Each gift it seems, as Bronte delivers them, is special or relevant to that aunt – and as she travels, her mind is constantly going over what will happen if she breaks the rules of the Faery cross-stitch, which will result in Gainsleigh, her home town, being destroyed. It is a journey of utmost importance, and is filled with aunts, and new friends, cousins she has never met or seldom met, as she stumbles – accidentally and against her wishes – into trouble and unforeseen scenarios, Bronte’s colourful, magical and humour filled world comes to life with the array of aunts, whose vastly different approaches to Bronte’s visits are all different, and some are far more interesting than others – her visit to the cruise ship with Aunt Maya and Aunt Lisbeth – one of her longest visits – is interesting and filled with danger, whereas her visit with Aunt Nancy is one Bronte finds rather dull and limiting, a visit where she fears the magic of the Faery cross stitch might come undone if she allows Aunt Nancy to keep her from her parents instructions.

The Extremely Inconvenient Adventures of Bronte Mettlestone is a book of beauty, from the lovely cover, to the adorable illustrations, to the magical words that fly off the page on the back of a flying unicorn and envelop the reader in the story – so much so, that whilst reading one day, I didn’t even realise how much I had read and that I was only a few chapters from the end of the story. So I’m not surprised that it has had several award nominations, long-listings and short-listings – these accolades are very well deserved, and this bridges a gap between early readers who have the confidence to read and those about to embark on Harry Potter, Narnia and other books, but is also a book that anyone can enjoy and lose themselves in as I invariably did the one day.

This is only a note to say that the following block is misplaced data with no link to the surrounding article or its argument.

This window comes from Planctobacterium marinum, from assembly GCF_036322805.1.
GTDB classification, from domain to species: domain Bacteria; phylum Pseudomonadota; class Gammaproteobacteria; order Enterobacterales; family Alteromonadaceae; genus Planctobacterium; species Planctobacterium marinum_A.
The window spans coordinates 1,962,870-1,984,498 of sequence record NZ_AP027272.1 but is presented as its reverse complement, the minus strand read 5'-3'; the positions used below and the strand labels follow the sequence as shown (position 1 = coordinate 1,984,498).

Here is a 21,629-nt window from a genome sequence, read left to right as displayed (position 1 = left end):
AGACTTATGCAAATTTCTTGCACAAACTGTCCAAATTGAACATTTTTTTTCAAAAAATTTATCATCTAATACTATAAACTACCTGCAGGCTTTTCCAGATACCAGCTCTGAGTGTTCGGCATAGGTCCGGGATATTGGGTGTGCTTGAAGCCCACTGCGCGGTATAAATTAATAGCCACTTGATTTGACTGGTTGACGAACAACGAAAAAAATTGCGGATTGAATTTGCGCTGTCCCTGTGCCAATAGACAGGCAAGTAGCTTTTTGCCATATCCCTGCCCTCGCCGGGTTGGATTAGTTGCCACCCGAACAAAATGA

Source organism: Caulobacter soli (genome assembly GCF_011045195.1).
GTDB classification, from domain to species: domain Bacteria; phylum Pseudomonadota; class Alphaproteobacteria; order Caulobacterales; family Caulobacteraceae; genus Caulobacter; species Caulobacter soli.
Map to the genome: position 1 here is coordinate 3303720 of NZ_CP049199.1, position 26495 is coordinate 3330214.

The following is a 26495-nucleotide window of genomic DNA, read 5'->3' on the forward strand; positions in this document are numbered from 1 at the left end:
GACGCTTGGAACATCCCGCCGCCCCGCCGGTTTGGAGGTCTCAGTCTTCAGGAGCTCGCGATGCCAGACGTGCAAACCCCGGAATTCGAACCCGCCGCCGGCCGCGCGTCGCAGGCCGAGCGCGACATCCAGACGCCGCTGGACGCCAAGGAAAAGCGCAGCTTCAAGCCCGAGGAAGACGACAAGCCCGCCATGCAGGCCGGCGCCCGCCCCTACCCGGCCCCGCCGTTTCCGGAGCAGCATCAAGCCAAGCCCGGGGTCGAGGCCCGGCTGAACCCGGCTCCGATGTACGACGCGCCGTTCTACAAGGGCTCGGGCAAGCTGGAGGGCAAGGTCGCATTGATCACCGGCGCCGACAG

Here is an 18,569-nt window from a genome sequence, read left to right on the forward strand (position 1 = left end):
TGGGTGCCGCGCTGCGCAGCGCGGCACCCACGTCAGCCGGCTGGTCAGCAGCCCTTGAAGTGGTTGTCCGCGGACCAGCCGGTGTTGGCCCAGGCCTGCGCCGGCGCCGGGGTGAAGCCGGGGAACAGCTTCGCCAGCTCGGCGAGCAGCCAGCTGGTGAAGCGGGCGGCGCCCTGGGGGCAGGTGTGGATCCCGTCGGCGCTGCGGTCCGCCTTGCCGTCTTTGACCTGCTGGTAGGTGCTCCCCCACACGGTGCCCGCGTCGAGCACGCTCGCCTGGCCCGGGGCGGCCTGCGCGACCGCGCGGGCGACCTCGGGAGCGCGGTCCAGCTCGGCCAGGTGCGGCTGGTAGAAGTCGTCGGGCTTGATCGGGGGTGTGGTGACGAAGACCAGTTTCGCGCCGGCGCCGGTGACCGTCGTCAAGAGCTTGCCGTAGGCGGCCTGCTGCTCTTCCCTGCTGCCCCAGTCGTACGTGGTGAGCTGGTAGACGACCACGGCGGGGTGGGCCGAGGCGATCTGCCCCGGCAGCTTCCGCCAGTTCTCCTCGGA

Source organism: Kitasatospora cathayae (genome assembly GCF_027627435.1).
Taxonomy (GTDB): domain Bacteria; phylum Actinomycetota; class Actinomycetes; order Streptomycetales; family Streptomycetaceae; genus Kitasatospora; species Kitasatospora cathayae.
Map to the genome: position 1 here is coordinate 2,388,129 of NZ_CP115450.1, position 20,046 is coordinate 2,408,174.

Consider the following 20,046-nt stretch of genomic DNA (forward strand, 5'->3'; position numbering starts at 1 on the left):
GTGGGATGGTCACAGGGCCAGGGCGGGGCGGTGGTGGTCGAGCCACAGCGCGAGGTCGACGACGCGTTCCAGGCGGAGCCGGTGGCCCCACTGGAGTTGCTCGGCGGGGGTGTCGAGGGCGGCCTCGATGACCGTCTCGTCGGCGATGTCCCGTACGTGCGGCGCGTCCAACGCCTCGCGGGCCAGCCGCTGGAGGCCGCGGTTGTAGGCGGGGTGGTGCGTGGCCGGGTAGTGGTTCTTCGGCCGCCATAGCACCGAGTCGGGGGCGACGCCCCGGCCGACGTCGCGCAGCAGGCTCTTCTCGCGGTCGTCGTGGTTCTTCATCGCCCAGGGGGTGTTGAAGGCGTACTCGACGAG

I loved Bronte’s character – she wasn’t a stereotype or archetype, she was a little girl, who had fears, and flaws, and who managed to find ways out of sticky situations, in a world she had not had much contact with, and yet, seemed to fit into really well. Determined to make sure she abides by the wishes and rules set forth for her in her parents will, yet still individual, and creative, able to see solutions to problems, and not the typical fairy-tale girl, Bronte is exactly the kind of character who we need these days – brave, and confident, active and able to think for herself, yet also able to accept help when she needs it. Whether it’s negotiating with water sprites to get an aunt out of jail, inadvertently causing an avalanche, or exploring a ship with a boy named Billy and a girl named Taylor, Bronte is the childhood hero for girls that my generation needed, that this generation needs, and in fact, that every girl, and woman, no matter her age or identity, will hopefully enjoy, and have a laugh with, worry and hope with her, and share in everything she feels and does.